The Bank of England has kept interest rates on hold this month, noting volatility in global markets and highlighting a sharp fall in oil prices that is likely to keep inflation low.
Members of the Bank’s nine-member monetary policy committee (MPC) voted eight to one to leave rates at 0.5%, where they have been since March 2009, in a repeat of recent votes. Sticking to his recent stance, only Ian McCafferty voted for a rise to 0.75%.
Minutes from the policy-setting meeting showed the MPC believed “the outlook was similar to how it had appeared” when the Bank’s latest economic forecasts were published in November. But the minutes also noted volatility on financial markets, and in share prices in particular, “that appeared linked to concerns about the underlying strength of the Chinese economy”.
“Recent volatility in financial markets has underlined the downside risks to global growth, primarily emanating from emerging markets,” the minutes said.
The MPC highlighted a 40% fall in the oil price since November, which implied the increase in inflation that policymakers had been expecting around the turn of the year “would probably be a little more modest than previously assumed”. The Bank said cheaper oil would “depress global inflation in the near term” but would also provide some support to spending in the UK and its big trading partners.
Oil prices have slumped on the back of a supply glut and waning demand as the global economy slows. On Wednesday, Brent crude dipped below $30 a barrel for the first time in nearly 12 years. World stock markets have also had a tumultuous start to 2016, falling as fears intensify over the economic outlook.
Several analysts have warned in recent days that the global economy could suffer a repeat of the 2008 crash if the knock-on effects of a contraction in Chinese output pushes down commodity prices further and prompts panic selling on stock and bond markets.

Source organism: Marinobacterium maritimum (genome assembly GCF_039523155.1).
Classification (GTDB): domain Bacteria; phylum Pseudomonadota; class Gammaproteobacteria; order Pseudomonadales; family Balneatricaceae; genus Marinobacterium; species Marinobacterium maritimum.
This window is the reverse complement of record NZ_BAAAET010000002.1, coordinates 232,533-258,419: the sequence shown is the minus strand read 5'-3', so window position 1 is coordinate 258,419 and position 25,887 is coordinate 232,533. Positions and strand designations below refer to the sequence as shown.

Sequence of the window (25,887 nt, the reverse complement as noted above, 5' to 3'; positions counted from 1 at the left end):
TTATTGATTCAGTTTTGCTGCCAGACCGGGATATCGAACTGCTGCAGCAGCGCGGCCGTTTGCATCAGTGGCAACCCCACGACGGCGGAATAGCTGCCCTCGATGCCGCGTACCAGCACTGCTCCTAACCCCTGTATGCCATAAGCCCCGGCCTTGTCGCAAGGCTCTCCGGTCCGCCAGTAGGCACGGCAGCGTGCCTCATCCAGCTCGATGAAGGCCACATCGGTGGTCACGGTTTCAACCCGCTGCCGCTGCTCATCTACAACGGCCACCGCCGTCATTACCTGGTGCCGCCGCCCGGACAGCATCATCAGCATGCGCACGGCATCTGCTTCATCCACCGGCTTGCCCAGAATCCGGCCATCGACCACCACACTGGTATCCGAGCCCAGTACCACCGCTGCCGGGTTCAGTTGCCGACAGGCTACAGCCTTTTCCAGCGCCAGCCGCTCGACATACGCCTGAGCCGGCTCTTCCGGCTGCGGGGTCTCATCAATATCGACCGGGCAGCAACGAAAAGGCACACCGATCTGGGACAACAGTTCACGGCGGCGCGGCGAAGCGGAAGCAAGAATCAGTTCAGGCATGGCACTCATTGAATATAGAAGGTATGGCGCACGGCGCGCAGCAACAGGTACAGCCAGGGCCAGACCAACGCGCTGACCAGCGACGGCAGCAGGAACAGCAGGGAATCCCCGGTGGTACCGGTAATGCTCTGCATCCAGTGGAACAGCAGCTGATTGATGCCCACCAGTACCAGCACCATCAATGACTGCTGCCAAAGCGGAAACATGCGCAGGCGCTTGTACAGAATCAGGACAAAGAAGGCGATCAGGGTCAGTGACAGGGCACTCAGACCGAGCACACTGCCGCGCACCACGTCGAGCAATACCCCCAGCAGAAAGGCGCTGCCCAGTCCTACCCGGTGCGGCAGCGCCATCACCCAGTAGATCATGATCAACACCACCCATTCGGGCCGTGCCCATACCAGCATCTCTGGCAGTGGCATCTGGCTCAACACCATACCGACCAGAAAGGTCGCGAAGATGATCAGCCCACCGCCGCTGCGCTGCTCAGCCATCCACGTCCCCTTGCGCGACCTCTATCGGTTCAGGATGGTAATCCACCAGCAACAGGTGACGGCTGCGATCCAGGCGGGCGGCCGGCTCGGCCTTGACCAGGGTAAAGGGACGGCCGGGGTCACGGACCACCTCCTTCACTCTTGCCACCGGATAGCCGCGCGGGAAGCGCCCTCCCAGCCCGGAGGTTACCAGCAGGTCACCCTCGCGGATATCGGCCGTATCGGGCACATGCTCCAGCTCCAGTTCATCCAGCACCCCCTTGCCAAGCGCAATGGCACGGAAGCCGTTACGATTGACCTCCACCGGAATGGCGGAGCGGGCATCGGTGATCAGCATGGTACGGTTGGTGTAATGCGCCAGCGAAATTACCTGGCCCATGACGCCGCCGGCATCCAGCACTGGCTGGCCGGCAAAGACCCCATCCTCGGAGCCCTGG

Those concerns, cheaper oil and signs of a slowdown in the UK economy, including news this week of a broad-based downturn in Britain’s industrial sector, have prompted traders to push back their expectations for an interest rate rise. Most economists do not expect a move till the second half of this year or later. Some say uncertainty about the outcome of a planned referendum on the UK’s EU membership, to take place this year or next, may also stay the Bank’s hand.
Commenting after the Bank decision, the Royal London Asset Management economist Ian Kernohan said: “The recent decline in the oil price will have played a part in the MPC’s thinking, not so much because they see it as a signal of poor global growth prospects, but because it will keep inflation lower in 2016 than they would have expected a few months ago.
“There will be no interest rate hike ahead of the Brexit referendum, however, given the uncertainties which the vote is already creating.”
The minutes from the Bank meeting said UK economic growth around the turn of the year would probably turn out to be a little weaker than the MPC had predicted in November when it released the quarterly inflation report forecasts.
The Bank will update those forecasts in early February and should provide more details on how it views global growth prospects, cheaper oil and the domestic labour market affecting inflation.
The Investec economist Chris Hare said: “The MPC held back on revealing too many bottom lines on how its thinking is evolving – a more conclusive steer should be revealed at the next inflation report on 4 February.” Investec has shifted its forecast for a rate rise from the second quarter of this year to the final quarter.
Similar to December’s meeting, policymakers noted a slowdown in wage growth and the committee said it had discussed how labour costs might be affected by the slightly weaker economic outlook painted by recent indicators.
The committee also commented on the relatively calm market reaction to the decision by the US Federal Reserve in December to raise interest rates for the first time in almost a decade. The MPC noted that the US rate rise had been met with a positive reaction in US equity markets and a muted immediate reaction in other financial markets.